Lean UX: a process guide + practical tools
Lean UX is an agile approach to product development based on experimentation. It helps gain the knowledge needed to build relevant products faster. When does it come in handy? How does it differ from other approaches? Where to start implementing Lean UX in your organization?
Since the beginning of Project: People, we’ve had this approach deeply ingrained in our DNA. We aim to understand the client’s needs, have a mutual comprehension of the proposed solutions, and develop a common definition of success.
We have written about Lean UX many times before. This time, however, we have prepared a comprehensive guide for those who are interested in this approach and are looking for tips on how to implement a lean approach in their team. In this article you will find information about the basics of Lean UX and contributions from our experts: Joanna Ostafin – CEO & Lean UX Strategist; and Agnieszka Zygmunt – Lean UX Researcher.
We have also added practical tools and canvases that we use in our day-to-day lean work. As we are constantly developing in the area of lean, we are going to expand this article regularly. Be sure to add it to your favorites.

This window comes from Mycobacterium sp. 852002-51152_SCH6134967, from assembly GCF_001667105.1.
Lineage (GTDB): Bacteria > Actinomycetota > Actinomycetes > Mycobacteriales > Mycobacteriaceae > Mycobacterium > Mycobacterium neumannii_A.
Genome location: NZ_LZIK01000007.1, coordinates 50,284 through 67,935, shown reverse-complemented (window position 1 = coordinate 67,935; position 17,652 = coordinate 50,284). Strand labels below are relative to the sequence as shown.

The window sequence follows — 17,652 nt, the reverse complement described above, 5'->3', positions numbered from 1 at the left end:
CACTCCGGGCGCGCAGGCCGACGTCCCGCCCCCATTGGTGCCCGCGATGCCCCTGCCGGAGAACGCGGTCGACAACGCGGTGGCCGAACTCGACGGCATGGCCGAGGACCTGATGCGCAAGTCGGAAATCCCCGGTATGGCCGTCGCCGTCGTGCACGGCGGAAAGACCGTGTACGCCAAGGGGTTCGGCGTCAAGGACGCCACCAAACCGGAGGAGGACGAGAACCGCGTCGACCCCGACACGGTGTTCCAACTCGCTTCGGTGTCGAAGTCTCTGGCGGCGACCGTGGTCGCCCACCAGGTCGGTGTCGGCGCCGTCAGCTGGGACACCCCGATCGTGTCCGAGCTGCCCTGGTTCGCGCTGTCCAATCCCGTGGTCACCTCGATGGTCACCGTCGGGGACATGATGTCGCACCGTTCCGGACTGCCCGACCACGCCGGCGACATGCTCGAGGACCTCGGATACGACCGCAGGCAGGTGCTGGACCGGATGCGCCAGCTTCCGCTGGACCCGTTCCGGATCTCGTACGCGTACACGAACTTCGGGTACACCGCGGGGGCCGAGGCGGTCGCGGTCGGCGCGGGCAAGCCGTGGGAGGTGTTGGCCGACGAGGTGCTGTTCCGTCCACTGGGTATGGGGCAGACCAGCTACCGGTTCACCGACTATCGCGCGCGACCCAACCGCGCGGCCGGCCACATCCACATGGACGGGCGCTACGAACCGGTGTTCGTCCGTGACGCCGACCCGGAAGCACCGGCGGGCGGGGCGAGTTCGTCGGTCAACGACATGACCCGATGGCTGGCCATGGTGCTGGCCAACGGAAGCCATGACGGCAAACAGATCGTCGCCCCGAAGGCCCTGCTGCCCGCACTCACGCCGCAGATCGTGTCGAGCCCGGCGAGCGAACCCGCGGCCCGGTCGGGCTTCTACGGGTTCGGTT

Lean UX basics
What is Lean UX?
I call Lean an approach because it’s a shift in thinking: until we confirm something, it’s just a hypothesis, an assumption. And here comes the question: do we build on this hypothesis or do we want to confirm or verify it?
– says Joanna Ostafin, CEO & Lean UX Strategist at Project: People
On one hand, Lean UX stems from the Lean Startup approach, and on the other, it has its foundations in Agile and Design Thinking. The difference between Lean Startup and Lean UX may seem blurred because both approaches have similar underpinnings.
What Lean UX takes from Design Thinking is a human-centered design method to solve real-world problems. It also assumes that every business aspect can be approached using design methods.
From agile software development, generally known as Agile, Lean UX has taken 4 key values:
- people and interactions are more important than processes and tools,
- working software is more important than extensive documentation,
- collaborating with customers is more valuable than negotiating contracts,